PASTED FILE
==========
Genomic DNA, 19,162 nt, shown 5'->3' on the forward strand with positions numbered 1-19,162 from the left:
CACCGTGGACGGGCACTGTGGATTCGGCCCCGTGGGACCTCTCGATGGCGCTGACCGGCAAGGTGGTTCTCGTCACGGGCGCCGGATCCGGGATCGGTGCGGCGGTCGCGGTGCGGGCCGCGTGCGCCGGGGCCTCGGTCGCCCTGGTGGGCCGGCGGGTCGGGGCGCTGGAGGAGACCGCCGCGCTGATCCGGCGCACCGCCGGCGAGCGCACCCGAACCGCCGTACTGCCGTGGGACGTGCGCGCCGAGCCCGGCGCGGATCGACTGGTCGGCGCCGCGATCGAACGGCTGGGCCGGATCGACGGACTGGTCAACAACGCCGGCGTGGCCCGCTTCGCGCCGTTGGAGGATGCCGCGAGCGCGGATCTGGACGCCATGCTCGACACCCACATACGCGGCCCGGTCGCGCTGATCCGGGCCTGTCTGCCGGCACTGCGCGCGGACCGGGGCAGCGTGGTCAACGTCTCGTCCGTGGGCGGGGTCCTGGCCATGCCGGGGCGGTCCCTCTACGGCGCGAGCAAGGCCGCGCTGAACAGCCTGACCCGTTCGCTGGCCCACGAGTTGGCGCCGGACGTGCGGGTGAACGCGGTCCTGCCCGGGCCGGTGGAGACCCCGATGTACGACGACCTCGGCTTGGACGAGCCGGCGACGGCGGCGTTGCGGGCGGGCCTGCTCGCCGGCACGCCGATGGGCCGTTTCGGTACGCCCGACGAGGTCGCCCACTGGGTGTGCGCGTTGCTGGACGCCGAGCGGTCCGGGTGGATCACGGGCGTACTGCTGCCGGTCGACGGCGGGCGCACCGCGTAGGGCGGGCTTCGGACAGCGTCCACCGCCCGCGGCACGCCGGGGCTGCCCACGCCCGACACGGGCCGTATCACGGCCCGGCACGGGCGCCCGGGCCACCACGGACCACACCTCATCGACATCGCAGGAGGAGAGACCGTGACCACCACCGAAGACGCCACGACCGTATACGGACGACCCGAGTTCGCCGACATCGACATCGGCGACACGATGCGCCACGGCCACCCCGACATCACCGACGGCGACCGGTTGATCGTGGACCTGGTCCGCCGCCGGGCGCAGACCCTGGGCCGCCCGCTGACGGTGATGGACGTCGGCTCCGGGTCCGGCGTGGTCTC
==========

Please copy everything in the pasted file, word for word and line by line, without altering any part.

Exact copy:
Genomic DNA, 19,162 nt, shown 5'->3' on the forward strand with positions numbered 1-19,162 from the left:
CACCGTGGACGGGCACTGTGGATTCGGCCCCGTGGGACCTCTCGATGGCGCTGACCGGCAAGGTGGTTCTCGTCACGGGCGCCGGATCCGGGATCGGTGCGGCGGTCGCGGTGCGGGCCGCGTGCGCCGGGGCCTCGGTCGCCCTGGTGGGCCGGCGGGTCGGGGCGCTGGAGGAGACCGCCGCGCTGATCCGGCGCACCGCCGGCGAGCGCACCCGAACCGCCGTACTGCCGTGGGACGTGCGCGCCGAGCCCGGCGCGGATCGACTGGTCGGCGCCGCGATCGAACGGCTGGGCCGGATCGACGGACTGGTCAACAACGCCGGCGTGGCCCGCTTCGCGCCGTTGGAGGATGCCGCGAGCGCGGATCTGGACGCCATGCTCGACACCCACATACGCGGCCCGGTCGCGCTGATCCGGGCCTGTCTGCCGGCACTGCGCGCGGACCGGGGCAGCGTGGTCAACGTCTCGTCCGTGGGCGGGGTCCTGGCCATGCCGGGGCGGTCCCTCTACGGCGCGAGCAAGGCCGCGCTGAACAGCCTGACCCGTTCGCTGGCCCACGAGTTGGCGCCGGACGTGCGGGTGAACGCGGTCCTGCCCGGGCCGGTGGAGACCCCGATGTACGACGACCTCGGCTTGGACGAGCCGGCGACGGCGGCGTTGCGGGCGGGCCTGCTCGCCGGCACGCCGATGGGCCGTTTCGGTACGCCCGACGAGGTCGCCCACTGGGTGTGCGCGTTGCTGGACGCCGAGCGGTCCGGGTGGATCACGGGCGTACTGCTGCCGGTCGACGGCGGGCGCACCGCGTAGGGCGGGCTTCGGACAGCGTCCACCGCCCGCGGCACGCCGGGGCTGCCCACGCCCGACACGGGCCGTATCACGGCCCGGCACGGGCGCCCGGGCCACCACGGACCACACCTCATCGACATCGCAGGAGGAGAGACCGTGACCACCACCGAAGACGCCACGACCGTATACGGACGACCCGAGTTCGCCGACATCGACATCGGCGACACGATGCGCCACGGCCACCCCGACATCACCGACGGCGACCGGTTGATCGTGGACCTGGTCCGCCGCCGGGCGCAGACCCTGGGCCGCCCGCTGACGGTGATGGACGTCGGCTCCGGGTCCGGCGTGGTCTC